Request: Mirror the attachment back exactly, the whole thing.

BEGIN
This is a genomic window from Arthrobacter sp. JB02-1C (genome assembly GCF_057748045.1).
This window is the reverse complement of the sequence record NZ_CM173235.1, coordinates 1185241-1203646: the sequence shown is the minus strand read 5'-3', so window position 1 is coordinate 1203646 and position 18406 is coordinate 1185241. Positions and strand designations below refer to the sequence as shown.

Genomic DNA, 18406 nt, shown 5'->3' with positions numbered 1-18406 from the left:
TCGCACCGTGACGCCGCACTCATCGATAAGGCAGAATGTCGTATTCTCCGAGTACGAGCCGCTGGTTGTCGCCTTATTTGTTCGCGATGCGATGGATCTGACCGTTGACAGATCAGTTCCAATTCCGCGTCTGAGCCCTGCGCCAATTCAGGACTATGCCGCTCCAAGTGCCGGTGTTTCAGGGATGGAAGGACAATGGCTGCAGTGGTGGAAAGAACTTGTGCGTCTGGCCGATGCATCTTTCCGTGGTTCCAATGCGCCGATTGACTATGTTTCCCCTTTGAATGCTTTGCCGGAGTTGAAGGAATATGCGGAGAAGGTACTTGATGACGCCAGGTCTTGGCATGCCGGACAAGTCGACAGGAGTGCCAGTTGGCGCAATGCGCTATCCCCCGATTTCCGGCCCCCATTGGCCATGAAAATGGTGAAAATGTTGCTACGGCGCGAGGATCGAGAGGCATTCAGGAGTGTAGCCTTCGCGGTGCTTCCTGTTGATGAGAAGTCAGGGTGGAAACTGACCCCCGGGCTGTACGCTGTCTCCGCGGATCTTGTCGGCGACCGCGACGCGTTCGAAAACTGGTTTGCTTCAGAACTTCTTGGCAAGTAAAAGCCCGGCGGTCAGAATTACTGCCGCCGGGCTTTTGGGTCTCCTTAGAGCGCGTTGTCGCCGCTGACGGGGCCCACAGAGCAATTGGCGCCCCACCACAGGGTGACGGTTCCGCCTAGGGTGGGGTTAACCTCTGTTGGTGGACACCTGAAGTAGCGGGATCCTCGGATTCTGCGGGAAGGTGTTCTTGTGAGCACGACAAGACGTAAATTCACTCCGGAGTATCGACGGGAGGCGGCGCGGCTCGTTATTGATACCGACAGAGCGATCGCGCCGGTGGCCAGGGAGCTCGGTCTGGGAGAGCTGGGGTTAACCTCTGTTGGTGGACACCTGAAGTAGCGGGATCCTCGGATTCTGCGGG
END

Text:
This is a genomic window from Arthrobacter sp. JB02-1C (genome assembly GCF_057748045.1).
This window is the reverse complement of the sequence record NZ_CM173235.1, coordinates 1185241-1203646: the sequence shown is the minus strand read 5'-3', so window position 1 is coordinate 1203646 and position 18406 is coordinate 1185241. Positions and strand designations below refer to the sequence as shown.

Genomic DNA, 18406 nt, shown 5'->3' with positions numbered 1-18406 from the left:
TCGCACCGTGACGCCGCACTCATCGATAAGGCAGAATGTCGTATTCTCCGAGTACGAGCCGCTGGTTGTCGCCTTATTTGTTCGCGATGCGATGGATCTGACCGTTGACAGATCAGTTCCAATTCCGCGTCTGAGCCCTGCGCCAATTCAGGACTATGCCGCTCCAAGTGCCGGTGTTTCAGGGATGGAAGGACAATGGCTGCAGTGGTGGAAAGAACTTGTGCGTCTGGCCGATGCATCTTTCCGTGGTTCCAATGCGCCGATTGACTATGTTTCCCCTTTGAATGCTTTGCCGGAGTTGAAGGAATATGCGGAGAAGGTACTTGATGACGCCAGGTCTTGGCATGCCGGACAAGTCGACAGGAGTGCCAGTTGGCGCAATGCGCTATCCCCCGATTTCCGGCCCCCATTGGCCATGAAAATGGTGAAAATGTTGCTACGGCGCGAGGATCGAGAGGCATTCAGGAGTGTAGCCTTCGCGGTGCTTCCTGTTGATGAGAAGTCAGGGTGGAAACTGACCCCCGGGCTGTACGCTGTCTCCGCGGATCTTGTCGGCGACCGCGACGCGTTCGAAAACTGGTTTGCTTCAGAACTTCTTGGCAAGTAAAAGCCCGGCGGTCAGAATTACTGCCGCCGGGCTTTTGGGTCTCCTTAGAGCGCGTTGTCGCCGCTGACGGGGCCCACAGAGCAATTGGCGCCCCACCACAGGGTGACGGTTCCGCCTAGGGTGGGGTTAACCTCTGTTGGTGGACACCTGAAGTAGCGGGATCCTCGGATTCTGCGGGAAGGTGTTCTTGTGAGCACGACAAGACGTAAATTCACTCCGGAGTATCGACGGGAGGCGGCGCGGCTCGTTATTGATACCGACAGAGCGATCGCGCCGGTGGCCAGGGAGCTCGGTCTGGGAGAGCTGGGGTTAACCTCTGTTGGTGGACACCTGAAGTAGCGGGATCCTCGGATTCTGCGGG